Ms Sidat revealed several challenges that she encountered throughout her Masters studies. Time management was a major challenge, given that with a research dissertation there are no scheduled tests, assignments and exams, so your success is fully dependent on how well you manage your time. This also tends to make it easy to lose focus and motivation. In addition to this, sticking to the topic of one’s research can also be a daunting task as times, given how easy it is stray onto other topics that are interesting but are irrelevant to your current study. On top of this, managing research while working a full-time job is also no easy feat!

 

To offset some of these challenges, Ms Sidat payed credit to her supervisor, Dr Tony Matchaba-Hove. “My supervisor played a huge role in the success of my studies. His guidance, advice, active involvement and willingness to always assist was vital in my success. I think it is important to have a good relationship with your supervisor and to keep in constant contact to ensure you are always on the same page. I was lucky to have known mine from my undergraduate studies, and that contributed to the degree of understanding and comfort.” She also mentioned how working in the same department as her supervisor and other academics assisted in advising and motivating her along the way.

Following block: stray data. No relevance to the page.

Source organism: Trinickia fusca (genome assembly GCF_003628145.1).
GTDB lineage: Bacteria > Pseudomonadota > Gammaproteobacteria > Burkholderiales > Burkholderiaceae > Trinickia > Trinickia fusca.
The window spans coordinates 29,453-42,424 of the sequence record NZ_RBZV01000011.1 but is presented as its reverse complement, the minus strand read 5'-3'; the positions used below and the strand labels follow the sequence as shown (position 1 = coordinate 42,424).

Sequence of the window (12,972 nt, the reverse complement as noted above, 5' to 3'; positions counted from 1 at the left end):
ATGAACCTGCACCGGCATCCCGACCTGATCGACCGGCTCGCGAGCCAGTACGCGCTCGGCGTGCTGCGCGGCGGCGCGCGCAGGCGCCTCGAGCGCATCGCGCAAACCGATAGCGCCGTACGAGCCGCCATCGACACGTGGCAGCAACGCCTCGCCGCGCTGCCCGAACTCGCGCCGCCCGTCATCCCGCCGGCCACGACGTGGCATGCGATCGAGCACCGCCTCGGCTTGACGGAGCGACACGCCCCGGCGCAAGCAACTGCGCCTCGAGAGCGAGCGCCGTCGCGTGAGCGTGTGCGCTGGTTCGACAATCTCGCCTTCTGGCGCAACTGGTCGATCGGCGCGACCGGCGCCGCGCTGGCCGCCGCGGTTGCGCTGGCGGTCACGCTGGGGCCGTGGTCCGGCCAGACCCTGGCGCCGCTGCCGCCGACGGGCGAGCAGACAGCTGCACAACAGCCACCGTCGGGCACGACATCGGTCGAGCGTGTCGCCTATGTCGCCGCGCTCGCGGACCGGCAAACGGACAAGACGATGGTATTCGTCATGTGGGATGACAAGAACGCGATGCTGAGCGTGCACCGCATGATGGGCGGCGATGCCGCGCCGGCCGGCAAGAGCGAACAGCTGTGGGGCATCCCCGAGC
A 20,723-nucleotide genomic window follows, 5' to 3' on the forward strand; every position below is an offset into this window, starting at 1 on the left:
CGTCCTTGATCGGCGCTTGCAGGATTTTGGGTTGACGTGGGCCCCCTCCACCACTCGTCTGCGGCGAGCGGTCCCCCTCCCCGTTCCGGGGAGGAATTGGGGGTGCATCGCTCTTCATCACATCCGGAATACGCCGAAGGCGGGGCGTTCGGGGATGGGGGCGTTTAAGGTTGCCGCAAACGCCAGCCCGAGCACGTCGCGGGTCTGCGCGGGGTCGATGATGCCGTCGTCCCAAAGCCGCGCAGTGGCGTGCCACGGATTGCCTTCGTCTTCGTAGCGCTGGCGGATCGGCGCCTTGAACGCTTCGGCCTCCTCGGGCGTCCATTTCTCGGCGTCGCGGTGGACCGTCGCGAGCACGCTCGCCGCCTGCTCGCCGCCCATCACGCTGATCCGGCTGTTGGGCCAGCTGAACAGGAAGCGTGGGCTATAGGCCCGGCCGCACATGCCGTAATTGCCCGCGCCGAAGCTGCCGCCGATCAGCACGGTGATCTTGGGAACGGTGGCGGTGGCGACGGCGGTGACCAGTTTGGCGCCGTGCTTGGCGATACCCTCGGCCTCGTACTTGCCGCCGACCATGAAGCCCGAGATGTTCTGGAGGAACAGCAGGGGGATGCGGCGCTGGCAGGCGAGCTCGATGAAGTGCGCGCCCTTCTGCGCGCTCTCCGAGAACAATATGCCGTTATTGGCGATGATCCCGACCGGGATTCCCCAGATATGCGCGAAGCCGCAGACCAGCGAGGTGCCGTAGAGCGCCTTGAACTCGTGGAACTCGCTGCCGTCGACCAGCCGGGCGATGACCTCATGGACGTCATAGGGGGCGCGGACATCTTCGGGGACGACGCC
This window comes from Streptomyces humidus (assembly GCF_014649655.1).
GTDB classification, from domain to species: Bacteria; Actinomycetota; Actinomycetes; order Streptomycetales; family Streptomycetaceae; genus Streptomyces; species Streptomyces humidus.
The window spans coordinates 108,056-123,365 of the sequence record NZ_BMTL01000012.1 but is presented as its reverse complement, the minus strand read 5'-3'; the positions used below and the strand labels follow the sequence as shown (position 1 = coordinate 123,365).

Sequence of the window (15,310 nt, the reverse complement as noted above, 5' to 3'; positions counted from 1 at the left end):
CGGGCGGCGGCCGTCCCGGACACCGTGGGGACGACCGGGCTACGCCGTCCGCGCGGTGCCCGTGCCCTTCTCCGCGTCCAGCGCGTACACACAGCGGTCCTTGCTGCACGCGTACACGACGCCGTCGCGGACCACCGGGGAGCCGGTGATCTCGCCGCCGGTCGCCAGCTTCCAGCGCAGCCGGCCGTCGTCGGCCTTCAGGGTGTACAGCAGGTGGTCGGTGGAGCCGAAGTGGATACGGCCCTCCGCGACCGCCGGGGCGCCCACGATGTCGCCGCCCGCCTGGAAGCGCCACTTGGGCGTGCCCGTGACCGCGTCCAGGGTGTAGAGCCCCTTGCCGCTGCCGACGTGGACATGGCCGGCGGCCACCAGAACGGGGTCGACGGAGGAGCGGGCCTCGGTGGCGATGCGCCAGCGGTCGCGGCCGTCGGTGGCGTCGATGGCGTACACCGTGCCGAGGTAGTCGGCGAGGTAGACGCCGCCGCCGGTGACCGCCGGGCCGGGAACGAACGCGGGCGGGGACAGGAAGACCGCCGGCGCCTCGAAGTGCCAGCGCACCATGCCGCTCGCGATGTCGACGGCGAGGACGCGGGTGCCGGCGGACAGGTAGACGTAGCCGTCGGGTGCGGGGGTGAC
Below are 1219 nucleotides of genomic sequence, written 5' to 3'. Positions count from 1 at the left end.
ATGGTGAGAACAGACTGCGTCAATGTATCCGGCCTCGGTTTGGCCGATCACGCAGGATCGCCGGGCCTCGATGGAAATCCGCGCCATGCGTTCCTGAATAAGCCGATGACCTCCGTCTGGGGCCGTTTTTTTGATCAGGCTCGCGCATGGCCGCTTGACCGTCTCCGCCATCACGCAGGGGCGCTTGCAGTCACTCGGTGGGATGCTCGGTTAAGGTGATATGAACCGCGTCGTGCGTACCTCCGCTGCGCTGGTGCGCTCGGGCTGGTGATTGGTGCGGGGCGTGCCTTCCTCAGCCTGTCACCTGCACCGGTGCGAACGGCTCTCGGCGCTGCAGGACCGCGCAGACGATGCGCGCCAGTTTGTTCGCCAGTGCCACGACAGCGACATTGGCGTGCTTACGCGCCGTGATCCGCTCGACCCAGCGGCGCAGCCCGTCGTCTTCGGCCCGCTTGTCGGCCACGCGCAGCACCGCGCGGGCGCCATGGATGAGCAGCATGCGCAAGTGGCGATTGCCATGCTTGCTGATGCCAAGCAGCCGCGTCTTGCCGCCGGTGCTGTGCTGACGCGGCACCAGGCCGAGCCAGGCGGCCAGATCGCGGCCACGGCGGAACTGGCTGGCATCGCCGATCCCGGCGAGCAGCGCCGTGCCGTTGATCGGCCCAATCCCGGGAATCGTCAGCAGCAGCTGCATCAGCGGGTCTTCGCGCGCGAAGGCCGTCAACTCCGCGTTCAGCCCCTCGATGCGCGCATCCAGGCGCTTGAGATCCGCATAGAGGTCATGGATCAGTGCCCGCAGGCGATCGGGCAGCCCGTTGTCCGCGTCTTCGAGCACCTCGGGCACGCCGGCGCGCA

When asked about what advice she would give to current and future researchers, Ms Sidat had some compelling words of wisdom:

  • “I think it is very important that the topic you choose is something you enjoy and are interested in as you will invest approximately two years of your life in this topic. It is easy to grow tired of the topic and lengthy processes (it happened to me) but it gets better!”
  • "Don’t rush – it is easy to measure yourself against others and some people might be moving at a faster pace than you, but everyone’s journey is different, and each study is different. Rather take your time and produce a piece of work that you are proud of and confident about.”
  • “You definitely need to learn to discipline yourself, although there are no classes, you need to set deadlines of your own.”
  • “It can be a journey of growth. Often, I look back at how I approached research when I just started and now sometimes I don’t recognise my own previous work! You have to be open to criticism and new ways of doing things, it is part of the process.”
  • “Attend as many workshops as you can, they all have something new to teach. Often after attending workshops, I felt a refreshed sense of motivation which was needed. This is also a good way to meet people who may be facing similar challenges to you.”
  • “You need to be patient with yourself sometimes, often I felt like I had no idea what I was doing! Later I learnt that was a part of my learning process and I look back and it all makes sense now.”

 

To end off, Ms Sidat shared that one of the greatest life lessons she learnt during her academic journey was to never be afraid to admit that you don’t know something, as there are no stupid questions when you are genuinely trying to learn and understand a new topic or concept. At the end of the day that is why we do research – to find answers to things we do not know!

Contact information
Ms Sumaiya Sidat
Contract Junior Lecturer in Business Management
Tel: 041 504 4102
Sumaiya.Sidat@mandela.ac.za